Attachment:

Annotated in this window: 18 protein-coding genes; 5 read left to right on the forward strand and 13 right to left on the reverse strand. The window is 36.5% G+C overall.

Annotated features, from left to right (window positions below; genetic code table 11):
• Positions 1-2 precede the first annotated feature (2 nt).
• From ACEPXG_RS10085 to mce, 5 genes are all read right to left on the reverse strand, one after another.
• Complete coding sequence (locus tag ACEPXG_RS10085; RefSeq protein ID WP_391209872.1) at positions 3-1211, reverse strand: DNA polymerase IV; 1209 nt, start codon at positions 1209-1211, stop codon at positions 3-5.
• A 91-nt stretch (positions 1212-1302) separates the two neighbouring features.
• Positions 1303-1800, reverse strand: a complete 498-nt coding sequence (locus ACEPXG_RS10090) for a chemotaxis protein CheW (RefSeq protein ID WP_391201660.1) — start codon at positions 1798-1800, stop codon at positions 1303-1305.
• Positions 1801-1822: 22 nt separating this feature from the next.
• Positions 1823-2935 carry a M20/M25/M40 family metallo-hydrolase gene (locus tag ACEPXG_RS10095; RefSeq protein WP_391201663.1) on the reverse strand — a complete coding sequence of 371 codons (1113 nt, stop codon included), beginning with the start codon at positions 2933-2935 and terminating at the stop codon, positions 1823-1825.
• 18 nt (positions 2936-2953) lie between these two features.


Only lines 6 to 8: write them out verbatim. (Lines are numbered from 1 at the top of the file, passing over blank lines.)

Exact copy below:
• A 91-nt stretch (positions 1212-1302) separates the two neighbouring features.
• Positions 1303-1800, reverse strand: a complete 498-nt coding sequence (locus ACEPXG_RS10090) for a chemotaxis protein CheW (RefSeq protein ID WP_391201660.1) — start codon at positions 1798-1800, stop codon at positions 1303-1305.
• Positions 1801-1822: 22 nt separating this feature from the next.